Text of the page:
Why doesn’t Britney Spears attend university?
This was one of several strange questions posed in my first-year economics textbook. (Now you know why students of economics don’t escape varsity unscathed. In some cases, the damage is so irrevocable that they turn into journalists and still write about the ordeal 15 years later.)
It turns out it is not because she couldn’t stand the thought of improving her vocal range, but because doing so, would mean giving up a very lucrative singing career.
The opportunity cost – the next best alternative she sacrificed by singing – was a university degree.
(I can only hope that my parents – who have gone to great lengths to live frugally so their offspring could go to university – don’t read this article. I can just imagine how over-the-moon they’d be to learn that the one thing their daughter can actually recall from her economics class, is something about an American pop artist. However, in the very likely event that they do read this column – Mom, Dad, I would just like to remind you that the opportunity cost of my university degree was a non-paid gig in an emo band with a total of 10 YouTube hits. At least when my articles only generate 10 hits, the return on investment is at least 12 comments.)
At the risk of not only disappointing my parents, but also infuriating the broader economic fraternity, I want to adapt the concept of opportunity cost slightly for personal finance purposes.
New Year’s resolutions
At the start of a new year, it is quite common to plan ahead and to compile a list of New Year’s resolutions – general and financial.
If one of your resolutions was to start exercising but you haven’t managed to find an unoccupied treadmill yet, don’t fret. The flood of new faces at the gym tend to disappear by the third week of January, although I guess it is possible that they are still there and I just can’t see them from my couch.
Each financial resolution has an opportunity cost, but the choice is not always as clear cut as choosing record deals worth millions of dollars over a university degree.
To evaluate the opportunity cost, start with a comprehensive budget that lists all your income and expenses. Are there prospects to increase your income in 2018? What would you have to sacrifice to do so?
Are there opportunities to lower your expenses? While commentators often recommend cutting down discretionary or variable spending – reducing restaurant visits and spending less on new clothes – you can derive great long-term benefits from buying a reasonably priced, slightly smaller home or vehicle from the outset. These two items in particular – which usually necessitate the payment of fixed amounts over longer periods of time – are like magnets for extra expenses. Buying a bigger, more expensive house in an exclusive suburb will attract higher interest payments, insurance premiums, rates bills and maintenance costs. The same is true for luxury cars.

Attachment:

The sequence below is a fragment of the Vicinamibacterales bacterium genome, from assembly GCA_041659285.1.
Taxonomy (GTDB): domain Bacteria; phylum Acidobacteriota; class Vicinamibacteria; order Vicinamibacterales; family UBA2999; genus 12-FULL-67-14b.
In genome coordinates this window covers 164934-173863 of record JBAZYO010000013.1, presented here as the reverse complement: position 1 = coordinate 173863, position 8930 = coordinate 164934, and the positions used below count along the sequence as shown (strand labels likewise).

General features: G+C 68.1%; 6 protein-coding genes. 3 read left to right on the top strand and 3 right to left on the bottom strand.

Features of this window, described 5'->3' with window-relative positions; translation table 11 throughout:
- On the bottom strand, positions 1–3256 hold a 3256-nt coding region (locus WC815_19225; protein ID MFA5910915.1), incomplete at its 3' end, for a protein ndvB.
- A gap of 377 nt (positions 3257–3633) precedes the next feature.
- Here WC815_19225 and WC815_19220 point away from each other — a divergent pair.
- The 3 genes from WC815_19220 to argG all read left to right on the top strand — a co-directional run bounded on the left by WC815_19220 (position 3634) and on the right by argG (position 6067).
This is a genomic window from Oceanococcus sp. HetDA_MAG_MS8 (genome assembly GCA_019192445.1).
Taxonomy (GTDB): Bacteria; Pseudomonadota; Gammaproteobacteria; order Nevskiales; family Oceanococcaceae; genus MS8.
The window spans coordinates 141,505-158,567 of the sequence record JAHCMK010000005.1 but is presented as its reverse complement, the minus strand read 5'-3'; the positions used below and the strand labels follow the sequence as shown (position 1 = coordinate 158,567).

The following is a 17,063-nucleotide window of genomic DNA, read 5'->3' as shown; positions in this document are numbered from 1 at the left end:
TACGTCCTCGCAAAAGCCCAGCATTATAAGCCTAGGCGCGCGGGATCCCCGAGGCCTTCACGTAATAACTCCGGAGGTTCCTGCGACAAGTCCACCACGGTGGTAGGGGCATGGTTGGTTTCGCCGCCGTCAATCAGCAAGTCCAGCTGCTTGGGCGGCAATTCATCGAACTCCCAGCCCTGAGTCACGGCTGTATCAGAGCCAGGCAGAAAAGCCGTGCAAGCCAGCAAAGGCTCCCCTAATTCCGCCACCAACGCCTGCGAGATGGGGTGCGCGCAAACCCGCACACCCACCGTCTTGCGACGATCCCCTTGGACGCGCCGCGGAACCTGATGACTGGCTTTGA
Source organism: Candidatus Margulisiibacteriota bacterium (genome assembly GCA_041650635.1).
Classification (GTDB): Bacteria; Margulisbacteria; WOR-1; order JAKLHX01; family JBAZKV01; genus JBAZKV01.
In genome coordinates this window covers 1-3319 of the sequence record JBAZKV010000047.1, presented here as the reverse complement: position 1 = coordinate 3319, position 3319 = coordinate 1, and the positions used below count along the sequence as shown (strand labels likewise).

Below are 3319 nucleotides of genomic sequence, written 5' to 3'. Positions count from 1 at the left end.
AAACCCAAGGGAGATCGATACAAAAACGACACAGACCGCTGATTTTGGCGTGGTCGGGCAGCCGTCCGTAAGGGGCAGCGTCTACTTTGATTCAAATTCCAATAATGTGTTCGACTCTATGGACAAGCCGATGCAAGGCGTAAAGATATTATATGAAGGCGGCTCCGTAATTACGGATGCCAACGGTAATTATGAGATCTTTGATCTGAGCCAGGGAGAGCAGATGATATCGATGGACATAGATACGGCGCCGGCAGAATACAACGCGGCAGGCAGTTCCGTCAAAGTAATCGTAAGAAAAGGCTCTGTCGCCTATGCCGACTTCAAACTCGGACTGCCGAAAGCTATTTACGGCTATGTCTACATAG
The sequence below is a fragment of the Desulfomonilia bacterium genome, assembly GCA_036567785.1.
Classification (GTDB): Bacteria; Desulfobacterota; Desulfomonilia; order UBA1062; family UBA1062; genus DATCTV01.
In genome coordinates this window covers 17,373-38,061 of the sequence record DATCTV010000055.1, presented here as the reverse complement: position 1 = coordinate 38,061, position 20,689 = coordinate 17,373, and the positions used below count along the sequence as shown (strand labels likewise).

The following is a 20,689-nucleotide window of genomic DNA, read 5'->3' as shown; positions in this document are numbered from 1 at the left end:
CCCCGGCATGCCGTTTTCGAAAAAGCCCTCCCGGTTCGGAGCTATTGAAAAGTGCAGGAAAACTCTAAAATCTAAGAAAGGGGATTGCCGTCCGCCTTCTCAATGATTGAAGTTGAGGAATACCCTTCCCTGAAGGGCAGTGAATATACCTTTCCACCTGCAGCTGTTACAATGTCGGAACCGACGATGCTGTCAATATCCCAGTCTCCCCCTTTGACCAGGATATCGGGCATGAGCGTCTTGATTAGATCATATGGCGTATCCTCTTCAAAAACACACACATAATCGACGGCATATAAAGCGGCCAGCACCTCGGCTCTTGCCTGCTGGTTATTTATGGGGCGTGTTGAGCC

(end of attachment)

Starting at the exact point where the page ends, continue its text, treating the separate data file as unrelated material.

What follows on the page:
A friend recently argued that the vast majority of people cannot “afford” to live in a large, luxurious house, to buy expensive cars and to go on overseas holidays every year. For most people, even relatively wealthy ones, managing their finances in a sensible and responsible way will mean that they can only choose one – perhaps two of these if they are fortunate.
While he didn’t mean to suggest it is impossible to live a life where all these things are present, the point he tried to emphasise was that the “opportunity cost” of having all these things would be extremely high, so high that it arguably won’t be worth the sacrifice or added financial stress.
A successful tech businessman previously said that it is almost impossible to be an entrepreneur if you have to finance a high-flying lifestyle – you just cannot afford to take commercial risks if your routine necessitates a six-figure income hitting your bank account each and every month. Running your own business naturally means there will be good times and bad times. It is much easier to navigate the rough patches if there aren’t piles of debt and significant bills that have to be paid each month.
This is true even for salaried individuals. It is interesting that modern society places such a high premium on status and career success in order to earn more money to finance a life of abundance. A life of absence can arguably go much further in creating a healthy and balanced financial position that may still include a “luxury” or two.
A life of absence – the absence of unnecessary debt and other suffocating financial obligations – also translates into greater flexibility. The flexibility to take time off, to attend university – even despite the presence of singing talent – or to take a lower-paying but more meaningful job. It can also create a financial buffer to help navigate tough financial periods – unexpected medical costs or losing your job for example.
The risk with a column like this one – apart from the fact that you might learn more about American pop music or economics than might be considered healthy – is that it could create the impression that debt is the devil, spending ill-advised and that your aim should be living like a pauper while hoarding as much money and assets as you can. That is not the intention.
Rather, it is about truly considering the “opportunity cost” of financial and lifestyle decisions – is the sacrifice truly worth the long-term gain? Is it worthwhile to cash out your pension to pay for an overseas holiday in the long run? Is a bigger house worth the additional debt and interest payments? In some instances, the sacrifices that will have to be made may not even be monetary – it may just be less time with family or higher stress levels.
And yet, although singing was the more appropriate career choice for both Spears and me (only one of us succeeded), the most appropriate financial answer won’t be the same for everyone.
Read more of Commandments of a Cheapskate columns: